Woman flees after 10 years of beating at the hands of her police boyfriend

Her 18-year relationship with a policeman saw Janet* being beaten on a regular basis, but it was the realisation that their son was also becoming abusive that finally forced her to pack up her things and flee to the United State this year.

Janet said her common-law husband started beating her eight years into their relationship, and it got worse during the latter years after he started having an affair with another member of the force.

He constantly threatened to kill her, and on one occasion held a knife to her throat seemingly with the intention of carrying out his threat. But no matter how bad it became Janet never spoke much about the abuse.

“I was too embarrassed to report it. People are ready to judge you because they don’t know your situation,” said Janet.

According to Janet, although she worked near a police station, she feared going to report the abuse because she didn’t want the information to get back to her husband.

“I remember I called somebody in St Catherine, a chaplain, and the man wanted me to give him the name of the policeman that is my son’s father, and I didn’t want to do that, and the chaplain was not willing to assist me in any way if I was not going to do that. And I was not willing to name him since I was still living at his house,” she said.


“Nobody wants to talk about it (domestic violence) because of the stigma that is attached to it, and nobody wants to believe you because they are police, so that was one of the reasons why I didn’t want to say anything to anybody and they take one another side,” she pointed out.

Janet said they both went for counselling in a bid to mend their relationship, but that did very little to help the situation, because shortly after he hit her again.

“The lady (counsellor) said don’t you ever put your hand on her, and the same evening, I was coming home, right in front of my son, him slap me across my face,” she said.

Things got so bad with her son who witnessed the abuse that the Child Development Agency got involved and it was recommended that she take him to a psychologist. But after calling around, she realised that it was going to be a while before her son could receive counselling in the public sector.

“At 11 years old, his father and I were in an argument and his father ran out of the bathroom and boxed me, and my son grabbed him and fling him in the door and said ‘don’t you ever put your hand on my mommy again’,” she recalled.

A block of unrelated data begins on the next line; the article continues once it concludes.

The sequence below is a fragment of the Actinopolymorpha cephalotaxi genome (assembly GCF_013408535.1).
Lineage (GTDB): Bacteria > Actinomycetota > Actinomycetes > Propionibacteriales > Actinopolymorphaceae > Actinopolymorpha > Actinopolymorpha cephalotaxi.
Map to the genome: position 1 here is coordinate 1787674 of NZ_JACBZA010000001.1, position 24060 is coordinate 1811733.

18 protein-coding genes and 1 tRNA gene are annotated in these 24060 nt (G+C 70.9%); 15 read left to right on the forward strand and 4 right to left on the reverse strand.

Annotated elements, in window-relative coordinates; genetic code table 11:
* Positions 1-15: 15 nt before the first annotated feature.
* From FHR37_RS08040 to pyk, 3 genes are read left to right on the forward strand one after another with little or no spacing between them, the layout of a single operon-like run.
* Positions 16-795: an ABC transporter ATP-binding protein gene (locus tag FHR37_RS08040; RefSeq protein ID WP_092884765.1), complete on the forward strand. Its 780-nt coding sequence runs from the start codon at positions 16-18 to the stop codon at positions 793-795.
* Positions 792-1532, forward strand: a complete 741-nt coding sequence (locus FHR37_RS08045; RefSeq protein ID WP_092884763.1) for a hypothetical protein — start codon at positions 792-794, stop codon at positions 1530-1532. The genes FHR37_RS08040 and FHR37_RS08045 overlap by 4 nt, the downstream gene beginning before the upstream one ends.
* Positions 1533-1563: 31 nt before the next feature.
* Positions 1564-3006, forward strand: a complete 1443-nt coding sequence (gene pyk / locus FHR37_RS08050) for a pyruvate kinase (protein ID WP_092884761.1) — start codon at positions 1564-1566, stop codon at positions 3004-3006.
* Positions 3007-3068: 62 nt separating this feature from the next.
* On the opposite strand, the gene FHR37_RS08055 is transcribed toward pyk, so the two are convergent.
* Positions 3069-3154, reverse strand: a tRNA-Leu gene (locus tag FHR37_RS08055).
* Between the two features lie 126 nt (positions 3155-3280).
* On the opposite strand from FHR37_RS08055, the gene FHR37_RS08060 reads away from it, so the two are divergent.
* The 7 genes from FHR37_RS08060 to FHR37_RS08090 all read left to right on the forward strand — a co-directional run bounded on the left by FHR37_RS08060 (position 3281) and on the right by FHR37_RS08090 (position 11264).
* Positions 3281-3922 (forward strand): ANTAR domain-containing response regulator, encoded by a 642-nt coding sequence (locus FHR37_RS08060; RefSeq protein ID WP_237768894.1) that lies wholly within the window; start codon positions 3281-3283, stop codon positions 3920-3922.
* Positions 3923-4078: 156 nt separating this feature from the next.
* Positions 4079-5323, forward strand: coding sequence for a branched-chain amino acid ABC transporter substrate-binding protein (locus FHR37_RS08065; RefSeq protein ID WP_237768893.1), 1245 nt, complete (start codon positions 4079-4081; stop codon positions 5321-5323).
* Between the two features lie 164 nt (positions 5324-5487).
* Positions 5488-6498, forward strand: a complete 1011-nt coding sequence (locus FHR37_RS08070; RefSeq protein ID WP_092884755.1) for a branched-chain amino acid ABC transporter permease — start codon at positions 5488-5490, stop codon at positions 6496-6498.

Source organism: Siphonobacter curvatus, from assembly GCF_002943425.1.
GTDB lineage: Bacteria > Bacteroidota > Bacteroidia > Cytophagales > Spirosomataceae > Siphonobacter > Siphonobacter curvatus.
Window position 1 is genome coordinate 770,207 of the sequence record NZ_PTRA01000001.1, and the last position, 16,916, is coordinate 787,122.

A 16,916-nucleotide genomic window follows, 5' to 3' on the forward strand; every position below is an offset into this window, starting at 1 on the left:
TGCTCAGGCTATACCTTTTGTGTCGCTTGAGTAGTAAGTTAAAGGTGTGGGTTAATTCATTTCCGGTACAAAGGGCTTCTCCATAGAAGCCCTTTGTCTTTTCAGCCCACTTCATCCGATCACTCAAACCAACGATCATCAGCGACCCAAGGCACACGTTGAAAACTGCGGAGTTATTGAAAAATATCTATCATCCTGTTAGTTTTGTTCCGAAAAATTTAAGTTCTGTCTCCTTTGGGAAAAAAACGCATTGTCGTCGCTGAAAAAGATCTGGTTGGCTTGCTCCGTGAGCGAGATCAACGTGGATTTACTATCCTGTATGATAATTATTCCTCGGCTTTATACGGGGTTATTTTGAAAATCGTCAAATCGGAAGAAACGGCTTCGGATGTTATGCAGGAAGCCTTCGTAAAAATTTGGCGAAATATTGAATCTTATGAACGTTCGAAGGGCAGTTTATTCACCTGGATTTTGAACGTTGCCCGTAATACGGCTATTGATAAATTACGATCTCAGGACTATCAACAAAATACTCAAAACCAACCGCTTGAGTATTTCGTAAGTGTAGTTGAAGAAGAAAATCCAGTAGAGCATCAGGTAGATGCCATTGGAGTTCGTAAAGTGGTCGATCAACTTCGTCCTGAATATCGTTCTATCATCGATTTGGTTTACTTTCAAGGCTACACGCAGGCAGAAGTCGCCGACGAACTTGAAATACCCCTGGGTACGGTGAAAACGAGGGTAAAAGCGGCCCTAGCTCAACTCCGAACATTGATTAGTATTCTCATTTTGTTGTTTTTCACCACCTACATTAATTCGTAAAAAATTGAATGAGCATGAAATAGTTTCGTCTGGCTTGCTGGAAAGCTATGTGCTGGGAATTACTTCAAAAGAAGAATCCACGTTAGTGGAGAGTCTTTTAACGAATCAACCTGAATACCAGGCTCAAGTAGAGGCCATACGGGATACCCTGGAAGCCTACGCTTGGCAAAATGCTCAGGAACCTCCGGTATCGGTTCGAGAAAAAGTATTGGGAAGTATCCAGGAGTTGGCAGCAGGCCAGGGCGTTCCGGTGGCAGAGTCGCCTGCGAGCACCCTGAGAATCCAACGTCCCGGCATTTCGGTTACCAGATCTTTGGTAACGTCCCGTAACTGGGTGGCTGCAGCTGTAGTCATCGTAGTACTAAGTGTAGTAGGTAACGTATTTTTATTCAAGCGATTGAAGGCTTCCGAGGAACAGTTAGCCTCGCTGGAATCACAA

Janet said her abuser comes from an abusive home and she feels that this is what has contributed to his aggressive nature. She said his relatives have witnessed him abusing her on a few occasion, but it seemed everyone feared speaking up in her defence.

“Everybody is like, why you don’t leave? Sometime you can’t even get up and leave. I am one of the lucky ones,” explained Janet from her new home several hundred miles away.

Just this week, a cop was charged after he allegedly abducted his ex-girlfriend for 10 days and tortured her because she ended the relationship with him. She was reportedly beaten and deprived of food during her confinement at the policeman’s house, but eventually managed to escape after freeing herself.

There have also been several cases of murder-suicides involving members of the security forces.

Late last week, the Police High Command issued a release urging male and female spouses of members of the force who may be experiencing any type of physical or emotional abuse from their partners to report the matter to the police immediately.

Head of the Corporate Communications Unit, Super-intendent Stephanie Lindsay, told The Sunday Gleaner that domestic violence involving families of police personnel is a real issue, but argued that this is a societal problem.

According to Lindsay, the police have implemented an early-intervention system once any change in behaviour of a cop is noticed or reported.

“Depending on the severity of the situation, members may be removed from front-line operational duties and relieved of Jamaica Constabulary Force (JCF) issued or personally acquired firearms to prevent self-harm or harm to others,” Lindsay told The Sunday Gleaner.

“Sometimes the spouse makes the report but does not want to make an official statement, they just want help. In that case, we first disarm the member and refer them to the Medical Services Branch where we have a team of professionals.

“If the spouse gives a statement, the matter goes through the court, as we have seen recently, but if not it goes to the Counselling Unit for various interventions. The spouse is also given counselling and support,” added Lindsay.


In the meantime, chief chaplain for the force, Assistant Commissioner Gary Buddoo-Fletcher, said the Chaplaincy Services Branch intends to embark on a series of family life seminars, starting this month, for police officers.

He said the seminars will be held in collaboration with the Northern Caribbean University and will address issues such as domestic violence and conflict management.

“We have to continue the education [and] continue the sensitisation to say ‘listen, there is a better way’. There are challenges, there is no perfect home, no perfect family, but when the challenges come to that point where you are not able to cope and you are not managing well as a family, seek professional help,” said Buddoo-Fletcher.

He admitted that members of the force sometimes have a challenge making the transition from work to home, and some might be suffering from post-traumatic stress disorder, which creates problems for them at home.

Buddoo-Fletcher, who is a pastor, is encouraging spouses of police personnel who are being abused to contact the JCF Chaplaincy Services Branch. They can also contact the Medical Services Branch if they suspect their spouse is acting out of character.

*Name changed on request


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